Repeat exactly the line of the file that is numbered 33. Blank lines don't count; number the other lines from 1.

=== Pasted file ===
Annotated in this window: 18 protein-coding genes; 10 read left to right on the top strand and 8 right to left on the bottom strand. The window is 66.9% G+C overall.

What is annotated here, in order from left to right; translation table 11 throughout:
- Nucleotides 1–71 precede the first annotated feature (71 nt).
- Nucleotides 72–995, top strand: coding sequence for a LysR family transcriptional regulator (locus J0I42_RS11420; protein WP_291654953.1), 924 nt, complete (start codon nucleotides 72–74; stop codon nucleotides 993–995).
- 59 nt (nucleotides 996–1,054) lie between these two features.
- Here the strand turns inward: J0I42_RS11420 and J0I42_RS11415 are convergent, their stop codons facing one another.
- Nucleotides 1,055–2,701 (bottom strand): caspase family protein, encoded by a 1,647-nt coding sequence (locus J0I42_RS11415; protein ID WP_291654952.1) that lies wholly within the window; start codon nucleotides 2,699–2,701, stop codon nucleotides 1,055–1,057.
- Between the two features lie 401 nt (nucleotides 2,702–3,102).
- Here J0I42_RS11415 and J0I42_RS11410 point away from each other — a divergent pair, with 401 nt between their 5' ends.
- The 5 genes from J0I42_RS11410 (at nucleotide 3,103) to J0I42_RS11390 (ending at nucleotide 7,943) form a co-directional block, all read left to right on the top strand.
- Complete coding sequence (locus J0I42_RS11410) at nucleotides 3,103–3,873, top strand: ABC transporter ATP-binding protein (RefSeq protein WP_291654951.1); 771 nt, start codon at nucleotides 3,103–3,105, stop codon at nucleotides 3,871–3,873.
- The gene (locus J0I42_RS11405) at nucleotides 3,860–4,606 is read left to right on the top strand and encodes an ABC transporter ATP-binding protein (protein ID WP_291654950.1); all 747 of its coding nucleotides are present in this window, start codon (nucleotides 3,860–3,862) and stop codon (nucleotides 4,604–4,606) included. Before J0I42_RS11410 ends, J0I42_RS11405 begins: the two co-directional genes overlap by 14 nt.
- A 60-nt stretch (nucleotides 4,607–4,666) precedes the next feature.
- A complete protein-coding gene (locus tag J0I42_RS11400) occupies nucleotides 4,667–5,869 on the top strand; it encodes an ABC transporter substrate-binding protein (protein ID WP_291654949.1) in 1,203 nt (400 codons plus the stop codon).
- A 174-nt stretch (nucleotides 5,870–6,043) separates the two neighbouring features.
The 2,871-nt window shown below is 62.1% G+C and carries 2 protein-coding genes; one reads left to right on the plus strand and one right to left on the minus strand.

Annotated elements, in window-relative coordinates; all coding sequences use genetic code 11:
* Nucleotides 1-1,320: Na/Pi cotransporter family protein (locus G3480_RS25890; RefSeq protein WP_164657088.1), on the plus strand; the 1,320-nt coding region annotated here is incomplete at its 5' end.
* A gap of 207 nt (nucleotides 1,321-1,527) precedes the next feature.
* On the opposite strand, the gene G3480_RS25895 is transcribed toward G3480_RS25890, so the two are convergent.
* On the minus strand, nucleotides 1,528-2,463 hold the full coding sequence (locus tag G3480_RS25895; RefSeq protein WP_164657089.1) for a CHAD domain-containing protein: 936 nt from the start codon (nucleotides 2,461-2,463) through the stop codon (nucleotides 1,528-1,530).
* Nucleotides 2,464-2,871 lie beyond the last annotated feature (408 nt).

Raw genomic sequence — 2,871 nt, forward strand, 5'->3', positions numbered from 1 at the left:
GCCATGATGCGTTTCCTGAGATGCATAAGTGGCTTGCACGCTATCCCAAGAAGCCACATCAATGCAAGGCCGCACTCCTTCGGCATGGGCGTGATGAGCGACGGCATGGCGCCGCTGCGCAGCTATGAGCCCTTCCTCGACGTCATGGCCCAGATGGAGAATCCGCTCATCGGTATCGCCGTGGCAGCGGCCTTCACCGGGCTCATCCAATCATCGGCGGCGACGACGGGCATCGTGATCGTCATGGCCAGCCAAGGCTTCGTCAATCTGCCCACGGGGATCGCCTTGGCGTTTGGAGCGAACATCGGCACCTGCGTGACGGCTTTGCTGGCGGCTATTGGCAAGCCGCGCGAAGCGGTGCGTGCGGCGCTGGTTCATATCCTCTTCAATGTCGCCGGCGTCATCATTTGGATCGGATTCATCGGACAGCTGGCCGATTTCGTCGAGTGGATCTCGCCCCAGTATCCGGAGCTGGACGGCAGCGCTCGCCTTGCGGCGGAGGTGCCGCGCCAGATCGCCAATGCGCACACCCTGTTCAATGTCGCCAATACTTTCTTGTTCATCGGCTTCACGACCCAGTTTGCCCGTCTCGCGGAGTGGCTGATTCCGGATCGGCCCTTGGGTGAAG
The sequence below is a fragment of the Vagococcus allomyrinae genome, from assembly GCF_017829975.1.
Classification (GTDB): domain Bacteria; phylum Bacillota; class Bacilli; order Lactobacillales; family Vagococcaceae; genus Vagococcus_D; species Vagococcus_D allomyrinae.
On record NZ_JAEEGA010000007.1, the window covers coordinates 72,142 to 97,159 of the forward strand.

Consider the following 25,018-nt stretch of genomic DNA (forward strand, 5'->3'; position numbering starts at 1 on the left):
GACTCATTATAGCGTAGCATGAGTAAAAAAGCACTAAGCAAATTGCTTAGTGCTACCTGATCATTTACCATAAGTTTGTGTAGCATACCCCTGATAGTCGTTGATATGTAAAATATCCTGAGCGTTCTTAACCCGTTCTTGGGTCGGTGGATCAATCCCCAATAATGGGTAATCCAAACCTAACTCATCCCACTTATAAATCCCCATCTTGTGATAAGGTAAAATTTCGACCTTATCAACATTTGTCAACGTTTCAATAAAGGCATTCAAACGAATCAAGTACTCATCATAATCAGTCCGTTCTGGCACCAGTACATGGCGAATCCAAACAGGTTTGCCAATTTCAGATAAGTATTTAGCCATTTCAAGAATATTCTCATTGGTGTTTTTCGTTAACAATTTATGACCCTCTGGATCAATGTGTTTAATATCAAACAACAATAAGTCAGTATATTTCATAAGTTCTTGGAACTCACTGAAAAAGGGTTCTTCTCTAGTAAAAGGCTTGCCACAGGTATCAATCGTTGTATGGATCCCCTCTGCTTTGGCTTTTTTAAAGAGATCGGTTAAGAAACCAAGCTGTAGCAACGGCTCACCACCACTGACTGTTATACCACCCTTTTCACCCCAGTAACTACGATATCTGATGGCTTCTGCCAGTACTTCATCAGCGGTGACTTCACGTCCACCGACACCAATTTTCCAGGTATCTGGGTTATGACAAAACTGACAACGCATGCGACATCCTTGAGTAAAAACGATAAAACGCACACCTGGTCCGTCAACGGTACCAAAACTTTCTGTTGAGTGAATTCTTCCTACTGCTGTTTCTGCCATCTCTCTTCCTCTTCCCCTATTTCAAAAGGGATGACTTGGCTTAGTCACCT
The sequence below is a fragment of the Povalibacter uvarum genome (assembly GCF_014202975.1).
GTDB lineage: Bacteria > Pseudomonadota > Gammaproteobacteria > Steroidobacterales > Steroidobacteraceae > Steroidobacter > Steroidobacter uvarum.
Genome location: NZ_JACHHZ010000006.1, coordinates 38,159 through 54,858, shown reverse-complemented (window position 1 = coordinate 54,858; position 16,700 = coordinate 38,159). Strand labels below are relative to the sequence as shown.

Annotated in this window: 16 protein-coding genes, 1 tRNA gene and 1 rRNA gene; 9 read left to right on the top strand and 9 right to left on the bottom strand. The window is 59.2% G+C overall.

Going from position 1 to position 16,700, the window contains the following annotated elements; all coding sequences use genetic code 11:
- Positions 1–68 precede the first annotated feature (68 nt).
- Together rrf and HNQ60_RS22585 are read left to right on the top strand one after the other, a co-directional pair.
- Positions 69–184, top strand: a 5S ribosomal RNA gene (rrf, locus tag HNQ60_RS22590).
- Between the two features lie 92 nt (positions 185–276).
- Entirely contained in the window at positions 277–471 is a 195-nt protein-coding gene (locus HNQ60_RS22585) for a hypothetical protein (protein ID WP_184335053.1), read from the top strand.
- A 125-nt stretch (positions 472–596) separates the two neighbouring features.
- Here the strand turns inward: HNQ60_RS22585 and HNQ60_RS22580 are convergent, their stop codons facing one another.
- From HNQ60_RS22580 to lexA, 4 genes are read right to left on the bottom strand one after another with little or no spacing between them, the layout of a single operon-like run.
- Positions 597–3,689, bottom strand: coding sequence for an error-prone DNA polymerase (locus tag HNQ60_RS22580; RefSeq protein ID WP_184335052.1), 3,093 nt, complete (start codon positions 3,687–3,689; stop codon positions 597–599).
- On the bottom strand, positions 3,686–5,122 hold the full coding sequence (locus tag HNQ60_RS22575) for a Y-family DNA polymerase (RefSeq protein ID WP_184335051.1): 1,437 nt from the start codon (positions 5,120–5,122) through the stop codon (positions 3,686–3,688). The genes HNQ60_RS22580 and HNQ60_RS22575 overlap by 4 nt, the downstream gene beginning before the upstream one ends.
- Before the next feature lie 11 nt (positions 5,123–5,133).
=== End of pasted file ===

Annotated in this window: 16 protein-coding genes, 1 tRNA gene and 1 rRNA gene; 9 read left to right on the top strand and 9 right to left on the bottom strand. The window is 59.2% G+C overall.